During a hearing that raised concerns about the role of judges in state policy-making, Montgomery County urged the state's highest court yesterday to block a settlement that would send millions in new aid to Baltimore schools.
Attorney Roger W. Titus argued that the settlement affects schools and taxpayers in the counties, and therefore should not have been decided without Montgomery County's participation.
He asked the Maryland Court of Appeals to void the settlement and send the case back to Baltimore Circuit Court to be tried -- or settled again with the county at the negotiating table.
Yesterday's hearing in Annapolis centered on the county's attempt to join a lawsuit about the quality of Baltimore's schools, brought against the state by the American Civil Liberties Union in December 1994.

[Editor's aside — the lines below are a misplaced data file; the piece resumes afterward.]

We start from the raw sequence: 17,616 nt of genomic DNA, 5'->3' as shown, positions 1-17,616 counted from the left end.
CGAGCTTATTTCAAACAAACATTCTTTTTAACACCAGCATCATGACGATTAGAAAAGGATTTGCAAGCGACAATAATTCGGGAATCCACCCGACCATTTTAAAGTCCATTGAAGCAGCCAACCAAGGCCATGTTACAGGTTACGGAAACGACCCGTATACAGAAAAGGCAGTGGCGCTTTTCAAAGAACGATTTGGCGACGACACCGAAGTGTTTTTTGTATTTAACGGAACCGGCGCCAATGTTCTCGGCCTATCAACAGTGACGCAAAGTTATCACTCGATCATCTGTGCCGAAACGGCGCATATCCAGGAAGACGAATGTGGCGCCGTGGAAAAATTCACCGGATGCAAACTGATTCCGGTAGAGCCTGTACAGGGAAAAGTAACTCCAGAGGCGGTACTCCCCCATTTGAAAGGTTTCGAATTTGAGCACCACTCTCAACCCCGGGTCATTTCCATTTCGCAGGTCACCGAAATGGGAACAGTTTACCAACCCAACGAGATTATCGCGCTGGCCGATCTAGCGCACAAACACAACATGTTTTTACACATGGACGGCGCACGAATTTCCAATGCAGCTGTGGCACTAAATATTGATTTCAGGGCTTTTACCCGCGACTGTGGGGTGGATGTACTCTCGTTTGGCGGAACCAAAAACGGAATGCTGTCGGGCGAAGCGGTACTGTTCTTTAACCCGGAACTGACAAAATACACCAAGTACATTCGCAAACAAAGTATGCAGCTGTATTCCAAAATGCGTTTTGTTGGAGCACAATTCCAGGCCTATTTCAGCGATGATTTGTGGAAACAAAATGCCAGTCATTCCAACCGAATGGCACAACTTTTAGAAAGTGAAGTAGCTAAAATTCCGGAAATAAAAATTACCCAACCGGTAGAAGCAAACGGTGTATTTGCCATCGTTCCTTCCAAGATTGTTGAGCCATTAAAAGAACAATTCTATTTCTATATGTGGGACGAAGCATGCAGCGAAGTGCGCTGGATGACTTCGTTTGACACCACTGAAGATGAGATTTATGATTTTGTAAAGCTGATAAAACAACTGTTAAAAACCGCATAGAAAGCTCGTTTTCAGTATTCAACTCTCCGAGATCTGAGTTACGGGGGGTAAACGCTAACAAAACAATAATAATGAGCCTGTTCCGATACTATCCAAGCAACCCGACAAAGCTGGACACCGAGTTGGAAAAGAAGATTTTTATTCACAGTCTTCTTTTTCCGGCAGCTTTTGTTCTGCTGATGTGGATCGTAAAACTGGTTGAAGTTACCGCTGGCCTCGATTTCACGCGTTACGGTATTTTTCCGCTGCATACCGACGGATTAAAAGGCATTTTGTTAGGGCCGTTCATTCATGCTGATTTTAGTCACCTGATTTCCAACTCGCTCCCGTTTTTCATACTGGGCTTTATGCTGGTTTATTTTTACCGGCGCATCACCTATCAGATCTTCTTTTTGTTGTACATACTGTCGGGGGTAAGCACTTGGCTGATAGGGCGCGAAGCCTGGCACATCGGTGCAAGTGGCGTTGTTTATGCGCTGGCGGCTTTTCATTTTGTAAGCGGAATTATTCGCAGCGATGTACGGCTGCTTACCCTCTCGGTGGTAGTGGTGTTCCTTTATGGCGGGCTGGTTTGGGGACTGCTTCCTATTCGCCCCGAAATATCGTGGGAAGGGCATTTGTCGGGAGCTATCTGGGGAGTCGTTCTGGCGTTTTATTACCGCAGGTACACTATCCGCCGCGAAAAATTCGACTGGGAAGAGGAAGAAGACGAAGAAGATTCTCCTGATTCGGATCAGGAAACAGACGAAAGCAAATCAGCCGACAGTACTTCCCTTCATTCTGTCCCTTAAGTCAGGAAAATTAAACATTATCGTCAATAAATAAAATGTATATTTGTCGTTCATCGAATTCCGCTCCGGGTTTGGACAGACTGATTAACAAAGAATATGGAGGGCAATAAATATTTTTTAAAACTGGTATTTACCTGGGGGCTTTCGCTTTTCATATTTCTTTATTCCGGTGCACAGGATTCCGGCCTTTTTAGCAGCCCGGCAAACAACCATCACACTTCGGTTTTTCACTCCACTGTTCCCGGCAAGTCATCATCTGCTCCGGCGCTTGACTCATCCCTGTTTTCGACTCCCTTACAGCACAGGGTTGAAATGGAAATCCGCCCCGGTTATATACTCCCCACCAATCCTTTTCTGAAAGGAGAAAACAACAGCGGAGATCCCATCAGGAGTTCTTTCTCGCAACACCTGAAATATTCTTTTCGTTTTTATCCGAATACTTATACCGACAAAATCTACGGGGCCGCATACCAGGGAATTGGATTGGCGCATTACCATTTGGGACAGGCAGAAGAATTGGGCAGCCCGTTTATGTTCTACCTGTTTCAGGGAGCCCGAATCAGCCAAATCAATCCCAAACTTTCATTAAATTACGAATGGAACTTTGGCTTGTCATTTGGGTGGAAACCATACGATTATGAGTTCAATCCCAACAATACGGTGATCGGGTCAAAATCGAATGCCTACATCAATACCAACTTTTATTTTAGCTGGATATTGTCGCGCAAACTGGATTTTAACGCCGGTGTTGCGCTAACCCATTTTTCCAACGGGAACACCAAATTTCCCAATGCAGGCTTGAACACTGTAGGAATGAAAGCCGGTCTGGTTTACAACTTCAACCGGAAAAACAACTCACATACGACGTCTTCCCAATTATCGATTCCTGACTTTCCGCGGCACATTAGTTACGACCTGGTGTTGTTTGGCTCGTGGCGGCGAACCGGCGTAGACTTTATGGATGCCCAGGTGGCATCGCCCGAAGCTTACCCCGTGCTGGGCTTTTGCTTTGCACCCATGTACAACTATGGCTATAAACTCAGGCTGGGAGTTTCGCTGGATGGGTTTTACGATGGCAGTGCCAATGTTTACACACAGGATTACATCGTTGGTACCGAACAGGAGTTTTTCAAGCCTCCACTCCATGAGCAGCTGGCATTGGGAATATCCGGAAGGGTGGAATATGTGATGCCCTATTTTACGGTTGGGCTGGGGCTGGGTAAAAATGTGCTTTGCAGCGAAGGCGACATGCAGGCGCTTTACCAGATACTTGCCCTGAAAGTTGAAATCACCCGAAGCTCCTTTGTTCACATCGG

Circuit Judge Joseph H. H. Kaplan thwarted Montgomery County's bid to join the case last year. The county appealed, and Frederick County has joined it.
Some appellate judges suggested that the Circuit Court may have overstepped its bounds by proposing the settlement in a consent decree signed by Kaplan. The issue for them is the separation of the powers, they said.
"It provides for things I thought only the legislature could do," Judge John C. Eldridge said. " What business does any of this have in a court judgment?"
Titus said the settlement appears to be a mandate to the legislature that would enrich one jurisdiction at others' expense -- despite Maryland officials' insistence that the state budget can handle the settlement's proposed $254 million increase over five years for Baltimore.
Laura S. Shores, an attorney representing the ACLU, said Montgomery County should not have a role because the case affects only Baltimore City schools.
Pub Date: 12/10/96